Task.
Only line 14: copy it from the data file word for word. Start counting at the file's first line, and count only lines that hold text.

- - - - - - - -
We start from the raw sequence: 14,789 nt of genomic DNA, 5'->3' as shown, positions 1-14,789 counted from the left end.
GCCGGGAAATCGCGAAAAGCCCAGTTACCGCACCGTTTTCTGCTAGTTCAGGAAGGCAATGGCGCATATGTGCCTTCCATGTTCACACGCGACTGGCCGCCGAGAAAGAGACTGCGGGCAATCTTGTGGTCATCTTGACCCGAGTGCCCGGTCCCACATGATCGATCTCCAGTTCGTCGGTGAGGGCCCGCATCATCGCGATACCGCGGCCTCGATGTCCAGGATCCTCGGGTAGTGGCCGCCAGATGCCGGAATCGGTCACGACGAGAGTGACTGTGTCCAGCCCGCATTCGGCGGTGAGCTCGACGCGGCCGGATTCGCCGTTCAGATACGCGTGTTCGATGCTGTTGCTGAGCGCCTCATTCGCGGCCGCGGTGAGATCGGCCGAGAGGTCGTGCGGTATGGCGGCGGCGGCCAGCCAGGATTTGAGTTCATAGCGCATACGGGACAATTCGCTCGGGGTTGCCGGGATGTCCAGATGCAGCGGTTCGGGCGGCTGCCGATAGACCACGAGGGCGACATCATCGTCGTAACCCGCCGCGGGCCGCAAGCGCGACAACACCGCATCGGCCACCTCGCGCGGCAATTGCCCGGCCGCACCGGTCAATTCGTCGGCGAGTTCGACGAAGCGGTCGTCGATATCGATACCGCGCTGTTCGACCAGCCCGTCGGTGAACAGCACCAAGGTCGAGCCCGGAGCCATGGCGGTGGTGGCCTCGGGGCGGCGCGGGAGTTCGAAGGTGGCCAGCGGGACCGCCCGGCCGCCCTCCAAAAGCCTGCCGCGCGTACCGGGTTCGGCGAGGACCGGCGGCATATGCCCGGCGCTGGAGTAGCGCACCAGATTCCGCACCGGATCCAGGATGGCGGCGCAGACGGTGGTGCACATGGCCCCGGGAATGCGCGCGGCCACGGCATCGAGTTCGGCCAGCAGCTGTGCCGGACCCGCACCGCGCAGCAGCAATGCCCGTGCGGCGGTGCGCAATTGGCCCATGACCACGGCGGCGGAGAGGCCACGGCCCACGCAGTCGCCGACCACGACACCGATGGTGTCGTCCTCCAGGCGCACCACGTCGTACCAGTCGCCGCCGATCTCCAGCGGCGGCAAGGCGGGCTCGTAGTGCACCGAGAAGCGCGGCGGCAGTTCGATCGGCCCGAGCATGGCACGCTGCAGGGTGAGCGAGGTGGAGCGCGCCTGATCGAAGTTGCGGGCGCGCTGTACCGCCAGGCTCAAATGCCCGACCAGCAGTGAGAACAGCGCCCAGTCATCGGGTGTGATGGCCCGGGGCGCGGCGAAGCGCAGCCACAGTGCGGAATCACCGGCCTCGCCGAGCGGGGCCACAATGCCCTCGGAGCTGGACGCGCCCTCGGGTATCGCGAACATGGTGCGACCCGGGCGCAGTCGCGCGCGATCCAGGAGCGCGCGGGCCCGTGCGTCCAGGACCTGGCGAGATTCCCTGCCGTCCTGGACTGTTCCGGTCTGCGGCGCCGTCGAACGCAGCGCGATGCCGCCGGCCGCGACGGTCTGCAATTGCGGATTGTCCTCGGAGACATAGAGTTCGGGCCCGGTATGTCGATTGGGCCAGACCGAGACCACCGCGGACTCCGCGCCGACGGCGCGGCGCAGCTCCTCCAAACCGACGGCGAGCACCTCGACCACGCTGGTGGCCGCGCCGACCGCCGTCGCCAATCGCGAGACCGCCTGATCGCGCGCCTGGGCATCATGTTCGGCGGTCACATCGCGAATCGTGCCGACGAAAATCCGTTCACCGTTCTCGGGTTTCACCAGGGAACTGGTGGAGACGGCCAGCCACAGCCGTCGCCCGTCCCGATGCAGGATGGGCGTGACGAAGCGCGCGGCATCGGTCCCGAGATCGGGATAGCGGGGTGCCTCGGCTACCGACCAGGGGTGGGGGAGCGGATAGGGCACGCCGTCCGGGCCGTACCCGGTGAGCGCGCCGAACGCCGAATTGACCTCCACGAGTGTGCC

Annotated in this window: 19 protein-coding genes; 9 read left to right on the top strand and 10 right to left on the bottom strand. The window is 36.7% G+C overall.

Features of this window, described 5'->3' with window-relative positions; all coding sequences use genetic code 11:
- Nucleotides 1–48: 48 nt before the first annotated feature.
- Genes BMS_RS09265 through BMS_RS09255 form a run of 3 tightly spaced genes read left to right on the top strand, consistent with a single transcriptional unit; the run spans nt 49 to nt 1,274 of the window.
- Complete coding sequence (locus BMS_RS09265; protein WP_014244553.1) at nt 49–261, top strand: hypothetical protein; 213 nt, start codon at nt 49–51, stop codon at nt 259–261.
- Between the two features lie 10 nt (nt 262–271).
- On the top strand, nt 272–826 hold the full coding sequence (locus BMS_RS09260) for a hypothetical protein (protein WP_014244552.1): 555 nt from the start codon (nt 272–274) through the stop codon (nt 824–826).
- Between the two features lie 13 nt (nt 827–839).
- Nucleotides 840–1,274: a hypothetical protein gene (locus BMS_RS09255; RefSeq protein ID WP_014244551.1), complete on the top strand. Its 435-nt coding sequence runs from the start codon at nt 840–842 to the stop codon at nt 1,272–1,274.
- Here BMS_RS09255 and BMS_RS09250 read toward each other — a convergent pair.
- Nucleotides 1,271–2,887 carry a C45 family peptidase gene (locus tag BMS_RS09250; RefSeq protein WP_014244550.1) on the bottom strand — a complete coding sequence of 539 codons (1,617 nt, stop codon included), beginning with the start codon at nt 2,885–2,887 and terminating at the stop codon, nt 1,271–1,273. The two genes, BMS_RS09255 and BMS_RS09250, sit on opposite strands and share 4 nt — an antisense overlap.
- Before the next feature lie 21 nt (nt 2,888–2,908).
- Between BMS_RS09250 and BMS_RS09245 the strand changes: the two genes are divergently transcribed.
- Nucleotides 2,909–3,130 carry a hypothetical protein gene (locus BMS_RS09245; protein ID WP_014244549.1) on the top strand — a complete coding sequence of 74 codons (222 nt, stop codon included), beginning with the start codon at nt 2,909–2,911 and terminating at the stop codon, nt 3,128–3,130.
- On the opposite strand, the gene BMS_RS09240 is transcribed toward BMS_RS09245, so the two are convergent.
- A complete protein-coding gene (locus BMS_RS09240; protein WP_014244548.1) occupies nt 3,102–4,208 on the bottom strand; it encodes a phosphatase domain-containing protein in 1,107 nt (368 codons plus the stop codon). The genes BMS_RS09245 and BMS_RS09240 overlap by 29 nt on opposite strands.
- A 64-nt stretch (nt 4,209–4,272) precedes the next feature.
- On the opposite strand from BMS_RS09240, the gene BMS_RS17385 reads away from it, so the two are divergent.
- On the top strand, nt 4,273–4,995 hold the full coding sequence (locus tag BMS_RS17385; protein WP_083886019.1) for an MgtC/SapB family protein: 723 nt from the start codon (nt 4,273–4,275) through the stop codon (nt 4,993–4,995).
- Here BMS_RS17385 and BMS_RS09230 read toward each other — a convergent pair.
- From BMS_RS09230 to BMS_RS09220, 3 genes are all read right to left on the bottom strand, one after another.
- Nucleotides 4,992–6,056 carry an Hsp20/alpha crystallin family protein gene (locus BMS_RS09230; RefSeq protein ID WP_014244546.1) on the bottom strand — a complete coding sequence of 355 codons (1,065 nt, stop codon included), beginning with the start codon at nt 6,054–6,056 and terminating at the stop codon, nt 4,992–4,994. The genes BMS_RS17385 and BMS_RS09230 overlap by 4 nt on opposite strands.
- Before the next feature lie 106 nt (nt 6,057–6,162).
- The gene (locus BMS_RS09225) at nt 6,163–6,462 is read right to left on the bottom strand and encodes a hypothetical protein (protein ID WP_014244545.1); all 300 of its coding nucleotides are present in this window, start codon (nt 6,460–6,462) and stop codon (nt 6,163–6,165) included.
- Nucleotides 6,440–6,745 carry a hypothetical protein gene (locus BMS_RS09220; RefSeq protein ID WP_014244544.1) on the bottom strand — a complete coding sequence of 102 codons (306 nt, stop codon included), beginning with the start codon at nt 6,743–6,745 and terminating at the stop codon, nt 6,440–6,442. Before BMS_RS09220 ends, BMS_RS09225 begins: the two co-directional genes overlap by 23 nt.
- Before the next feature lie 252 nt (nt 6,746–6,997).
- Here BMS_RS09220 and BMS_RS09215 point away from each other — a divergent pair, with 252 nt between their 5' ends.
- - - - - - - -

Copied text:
- Before the next feature lie 21 nt (nt 2,888–2,908).